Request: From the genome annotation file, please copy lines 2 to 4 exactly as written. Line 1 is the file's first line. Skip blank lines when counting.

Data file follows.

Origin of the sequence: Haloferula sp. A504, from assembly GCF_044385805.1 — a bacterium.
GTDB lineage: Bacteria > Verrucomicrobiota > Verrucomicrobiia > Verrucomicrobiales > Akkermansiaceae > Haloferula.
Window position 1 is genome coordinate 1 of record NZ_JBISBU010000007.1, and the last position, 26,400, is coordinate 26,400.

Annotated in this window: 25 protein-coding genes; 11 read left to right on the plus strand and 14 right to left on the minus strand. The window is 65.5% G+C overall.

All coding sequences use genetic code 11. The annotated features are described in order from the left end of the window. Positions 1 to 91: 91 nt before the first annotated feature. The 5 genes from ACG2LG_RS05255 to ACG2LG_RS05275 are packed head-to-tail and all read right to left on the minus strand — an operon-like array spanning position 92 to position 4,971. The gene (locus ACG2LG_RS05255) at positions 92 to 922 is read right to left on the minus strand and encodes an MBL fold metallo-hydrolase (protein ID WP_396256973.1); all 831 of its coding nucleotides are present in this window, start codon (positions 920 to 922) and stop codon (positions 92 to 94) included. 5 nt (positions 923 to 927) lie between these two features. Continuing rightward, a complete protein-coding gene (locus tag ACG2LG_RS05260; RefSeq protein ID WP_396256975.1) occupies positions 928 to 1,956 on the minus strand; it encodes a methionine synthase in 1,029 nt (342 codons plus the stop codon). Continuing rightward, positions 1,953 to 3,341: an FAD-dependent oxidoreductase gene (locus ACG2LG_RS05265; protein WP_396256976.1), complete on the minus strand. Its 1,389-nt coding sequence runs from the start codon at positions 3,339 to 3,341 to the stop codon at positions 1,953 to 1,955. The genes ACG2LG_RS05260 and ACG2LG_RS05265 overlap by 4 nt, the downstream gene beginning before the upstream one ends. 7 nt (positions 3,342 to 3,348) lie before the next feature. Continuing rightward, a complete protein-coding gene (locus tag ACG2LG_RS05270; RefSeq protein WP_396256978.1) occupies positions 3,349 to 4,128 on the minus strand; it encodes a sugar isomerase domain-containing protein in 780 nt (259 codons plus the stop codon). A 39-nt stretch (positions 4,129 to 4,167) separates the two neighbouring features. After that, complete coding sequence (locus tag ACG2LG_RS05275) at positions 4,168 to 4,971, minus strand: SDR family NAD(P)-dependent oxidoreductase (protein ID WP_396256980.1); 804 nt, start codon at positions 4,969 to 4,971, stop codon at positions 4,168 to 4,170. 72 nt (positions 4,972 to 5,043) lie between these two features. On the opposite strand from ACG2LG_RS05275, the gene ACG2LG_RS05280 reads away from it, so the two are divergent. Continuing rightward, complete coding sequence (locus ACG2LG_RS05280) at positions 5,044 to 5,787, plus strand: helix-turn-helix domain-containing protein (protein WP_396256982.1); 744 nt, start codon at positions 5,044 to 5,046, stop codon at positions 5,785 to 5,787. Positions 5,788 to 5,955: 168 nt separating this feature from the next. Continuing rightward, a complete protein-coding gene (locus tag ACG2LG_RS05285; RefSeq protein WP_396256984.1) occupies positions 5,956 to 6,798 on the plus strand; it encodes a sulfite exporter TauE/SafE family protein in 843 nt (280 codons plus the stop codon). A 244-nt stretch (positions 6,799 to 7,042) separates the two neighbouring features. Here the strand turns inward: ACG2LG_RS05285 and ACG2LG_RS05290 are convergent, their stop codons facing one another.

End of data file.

GTDB lineage: Bacteria > Verrucomicrobiota > Verrucomicrobiia > Verrucomicrobiales > Akkermansiaceae > Haloferula.
Window position 1 is genome coordinate 1 of record NZ_JBISBU010000007.1, and the last position, 26,400, is coordinate 26,400.

Annotated in this window: 25 protein-coding genes; 11 read left to right on the plus strand and 14 right to left on the minus strand. The window is 65.5% G+C overall.